The news of wealthy financier Jeffrey Epstein committing suicide in a federal facility in Manhattan has sparked a number of wild theories online, including that he may have been bumped off by some unspecified person close to him to prevent evidence from surfacing about the other well-connected people to whom he may have trafficked children.
But in reality, as a former federal prosecutor told Courthouse News reporter Adam Klasfeld, Epstein's death could make it easier, not harder, to bring Epstein's co-conspirators to justice.
The reason is that Epstein was the only person who had legal standing to sue the investigators trying to comb through the evidence in his mansions and penthouses, including videotapes of young girls and documents that may mention the names of people who were at his properties on specific dates. Had Epstein lived, and made it to trial, his attorneys could have filed motions to throw out that evidence. Now, however, no one has standing to put the brakes on the investigation.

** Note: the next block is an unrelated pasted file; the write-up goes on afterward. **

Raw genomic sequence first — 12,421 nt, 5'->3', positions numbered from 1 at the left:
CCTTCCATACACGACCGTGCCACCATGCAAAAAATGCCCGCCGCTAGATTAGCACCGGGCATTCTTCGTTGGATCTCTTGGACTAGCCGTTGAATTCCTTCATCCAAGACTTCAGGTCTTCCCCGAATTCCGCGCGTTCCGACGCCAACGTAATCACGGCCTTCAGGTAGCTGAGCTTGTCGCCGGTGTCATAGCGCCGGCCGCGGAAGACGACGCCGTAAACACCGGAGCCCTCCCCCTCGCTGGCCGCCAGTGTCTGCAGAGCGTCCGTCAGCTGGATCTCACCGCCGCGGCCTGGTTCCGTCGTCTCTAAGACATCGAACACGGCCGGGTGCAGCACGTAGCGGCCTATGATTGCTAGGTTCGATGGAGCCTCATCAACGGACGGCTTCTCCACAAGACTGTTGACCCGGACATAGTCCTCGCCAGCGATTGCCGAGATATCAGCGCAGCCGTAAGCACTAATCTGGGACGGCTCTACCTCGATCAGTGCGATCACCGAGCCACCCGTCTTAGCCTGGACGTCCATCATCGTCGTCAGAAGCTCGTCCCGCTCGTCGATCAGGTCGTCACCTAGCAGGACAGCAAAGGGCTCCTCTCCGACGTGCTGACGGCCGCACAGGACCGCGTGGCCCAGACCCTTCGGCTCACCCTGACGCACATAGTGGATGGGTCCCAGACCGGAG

First reaction: There should be hearings as to how this was allowed to happen to a key witness in an investigation… https://t.co/PYcUwsExlE— Adam Klasfeld (@Adam Klasfeld)1565445269.0
Second reaction: A former federal prosecutor informs me about this secord-order effect in terms of legal procedure. https://t.co/SeHoSxbzzQ— Adam Klasfeld (@Adam Klasfeld)1565445389.0
Third question: Were reports accurate that Epstein was on suicide watch, a status that typically would have put h… https://t.co/qjkJ5FTxXG— Adam Klasfeld (@Adam Klasfeld)1565446424.0
An investigation must take place to determine how Epstein was able to die while in federal custody. But for the time being, those who fear his death will deny answers to the victims and the general public can breathe more freely.